Even as the Affordable Care Act is in its nascent stages, some states are already looking toward 2017 when they can request waivers to opt out of the healthcare exchanges. And a small, but persistent, movement has popped up toward a single payer system as an alternative to participating in the exchanges.
That grassroots movement is taking place in Pennsylvania.
In March, a report exploring the single payer system was created for the state by Gerald Friedman, professor of economics at the University of Massachusetts at Amherst. He found that a single payer system would cost $128 billion in 2014 as opposed to the current system, which costs $144 billion. It would save 11 percent ($16 billion) of healthcare costs in 2014, mainly by lowering spending on administration and reducing drug costs.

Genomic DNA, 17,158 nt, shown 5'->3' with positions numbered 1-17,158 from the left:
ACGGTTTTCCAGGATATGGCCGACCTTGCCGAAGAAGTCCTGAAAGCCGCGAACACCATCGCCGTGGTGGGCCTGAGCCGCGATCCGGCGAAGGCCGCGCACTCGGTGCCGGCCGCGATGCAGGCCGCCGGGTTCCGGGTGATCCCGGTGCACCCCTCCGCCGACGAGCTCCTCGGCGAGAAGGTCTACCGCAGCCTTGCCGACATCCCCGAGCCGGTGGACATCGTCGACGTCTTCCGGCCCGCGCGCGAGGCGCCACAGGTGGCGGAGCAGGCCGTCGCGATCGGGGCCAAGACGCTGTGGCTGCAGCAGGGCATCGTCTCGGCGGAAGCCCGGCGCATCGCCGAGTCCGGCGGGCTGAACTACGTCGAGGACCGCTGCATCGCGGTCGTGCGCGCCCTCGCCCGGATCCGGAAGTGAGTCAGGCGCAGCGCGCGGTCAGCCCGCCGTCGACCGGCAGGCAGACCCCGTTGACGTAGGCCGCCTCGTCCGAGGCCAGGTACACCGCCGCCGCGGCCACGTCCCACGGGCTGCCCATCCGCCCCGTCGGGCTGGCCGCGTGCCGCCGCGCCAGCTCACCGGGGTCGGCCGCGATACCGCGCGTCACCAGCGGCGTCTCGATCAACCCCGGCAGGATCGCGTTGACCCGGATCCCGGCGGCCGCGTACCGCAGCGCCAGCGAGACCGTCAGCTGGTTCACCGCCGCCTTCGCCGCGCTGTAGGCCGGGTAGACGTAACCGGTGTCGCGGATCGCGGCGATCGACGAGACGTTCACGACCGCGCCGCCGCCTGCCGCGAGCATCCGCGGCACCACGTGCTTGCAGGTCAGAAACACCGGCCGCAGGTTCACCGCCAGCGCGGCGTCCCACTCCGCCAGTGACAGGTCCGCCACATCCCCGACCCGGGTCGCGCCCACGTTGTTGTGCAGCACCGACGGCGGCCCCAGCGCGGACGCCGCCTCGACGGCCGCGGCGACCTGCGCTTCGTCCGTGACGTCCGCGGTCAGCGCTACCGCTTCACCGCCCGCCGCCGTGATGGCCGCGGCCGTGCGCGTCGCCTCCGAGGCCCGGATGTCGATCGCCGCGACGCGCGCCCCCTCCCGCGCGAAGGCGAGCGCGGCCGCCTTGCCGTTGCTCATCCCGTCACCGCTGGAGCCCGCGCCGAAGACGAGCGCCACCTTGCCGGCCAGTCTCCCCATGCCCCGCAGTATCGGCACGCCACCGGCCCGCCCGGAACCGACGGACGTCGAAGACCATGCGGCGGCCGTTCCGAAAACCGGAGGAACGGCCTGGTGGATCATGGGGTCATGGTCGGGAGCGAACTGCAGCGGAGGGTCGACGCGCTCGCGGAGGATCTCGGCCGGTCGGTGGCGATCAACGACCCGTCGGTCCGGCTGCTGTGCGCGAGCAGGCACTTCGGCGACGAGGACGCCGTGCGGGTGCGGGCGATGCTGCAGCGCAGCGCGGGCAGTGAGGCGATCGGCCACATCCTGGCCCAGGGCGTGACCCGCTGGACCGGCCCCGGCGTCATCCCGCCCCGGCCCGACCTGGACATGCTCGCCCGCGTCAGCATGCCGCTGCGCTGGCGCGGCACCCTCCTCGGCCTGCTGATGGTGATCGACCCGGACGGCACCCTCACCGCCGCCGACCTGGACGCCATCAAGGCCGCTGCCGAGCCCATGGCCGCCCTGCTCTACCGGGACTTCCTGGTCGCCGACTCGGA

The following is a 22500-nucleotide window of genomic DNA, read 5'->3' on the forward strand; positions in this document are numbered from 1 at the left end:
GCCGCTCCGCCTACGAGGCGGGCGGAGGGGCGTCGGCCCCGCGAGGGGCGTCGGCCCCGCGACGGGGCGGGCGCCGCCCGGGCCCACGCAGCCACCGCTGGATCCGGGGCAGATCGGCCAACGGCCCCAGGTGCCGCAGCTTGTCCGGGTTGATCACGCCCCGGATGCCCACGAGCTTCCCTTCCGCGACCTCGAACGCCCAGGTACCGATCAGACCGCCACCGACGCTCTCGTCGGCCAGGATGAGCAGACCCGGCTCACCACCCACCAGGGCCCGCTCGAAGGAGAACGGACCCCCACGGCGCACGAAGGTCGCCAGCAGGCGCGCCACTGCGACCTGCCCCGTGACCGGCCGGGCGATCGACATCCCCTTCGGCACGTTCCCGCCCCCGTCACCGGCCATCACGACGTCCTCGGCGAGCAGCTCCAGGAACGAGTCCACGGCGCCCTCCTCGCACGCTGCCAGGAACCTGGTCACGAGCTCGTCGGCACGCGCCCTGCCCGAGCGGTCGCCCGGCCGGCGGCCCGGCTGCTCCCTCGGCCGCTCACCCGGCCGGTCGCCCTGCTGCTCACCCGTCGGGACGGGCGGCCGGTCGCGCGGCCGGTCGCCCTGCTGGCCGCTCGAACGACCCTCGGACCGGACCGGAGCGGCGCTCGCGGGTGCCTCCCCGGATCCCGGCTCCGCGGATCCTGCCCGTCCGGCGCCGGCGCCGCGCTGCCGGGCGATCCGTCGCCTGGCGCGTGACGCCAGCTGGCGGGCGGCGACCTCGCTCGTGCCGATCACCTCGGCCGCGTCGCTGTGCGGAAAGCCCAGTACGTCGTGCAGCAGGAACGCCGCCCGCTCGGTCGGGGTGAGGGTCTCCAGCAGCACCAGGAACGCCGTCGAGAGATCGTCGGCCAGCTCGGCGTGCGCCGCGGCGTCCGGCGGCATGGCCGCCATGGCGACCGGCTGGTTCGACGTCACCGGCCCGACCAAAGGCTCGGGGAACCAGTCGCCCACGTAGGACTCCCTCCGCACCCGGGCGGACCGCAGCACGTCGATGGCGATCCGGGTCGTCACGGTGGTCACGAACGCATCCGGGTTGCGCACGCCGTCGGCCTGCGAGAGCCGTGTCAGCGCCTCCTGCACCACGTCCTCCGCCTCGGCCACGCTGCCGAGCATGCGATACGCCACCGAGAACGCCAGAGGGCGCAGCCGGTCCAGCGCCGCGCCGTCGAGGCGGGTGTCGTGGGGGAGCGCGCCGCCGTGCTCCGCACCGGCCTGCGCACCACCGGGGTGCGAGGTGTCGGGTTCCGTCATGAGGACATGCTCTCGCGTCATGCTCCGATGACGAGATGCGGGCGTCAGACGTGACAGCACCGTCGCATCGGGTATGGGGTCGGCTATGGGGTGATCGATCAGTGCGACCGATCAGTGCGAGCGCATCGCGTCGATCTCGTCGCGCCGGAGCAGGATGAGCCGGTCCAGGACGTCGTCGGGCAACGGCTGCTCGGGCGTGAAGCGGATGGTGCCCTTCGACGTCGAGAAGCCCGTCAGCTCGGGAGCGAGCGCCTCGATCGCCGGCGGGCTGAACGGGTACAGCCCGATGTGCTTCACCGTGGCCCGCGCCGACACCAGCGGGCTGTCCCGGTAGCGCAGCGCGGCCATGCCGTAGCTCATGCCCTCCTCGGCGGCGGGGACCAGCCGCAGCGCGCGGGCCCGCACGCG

The biggest winners under a single payer system in Pennsylvania would be employers, said Friedman. Employer-provided insurance currently costs about 13 percent of payroll in Pennsylvania, he noted.
David Steil, president emeritus of HealthCare4AllPA, the nonprofit organization advocating for a single payer system in Pennsylvania, and a business owner, agrees with Friedman’s assessment of the benefits to employers. “Businesses shouldn’t be in healthcare,” he said.\
Full article here.
NOTE: Dr. Friedman will be speaking in Corvallis on May 16. More information here.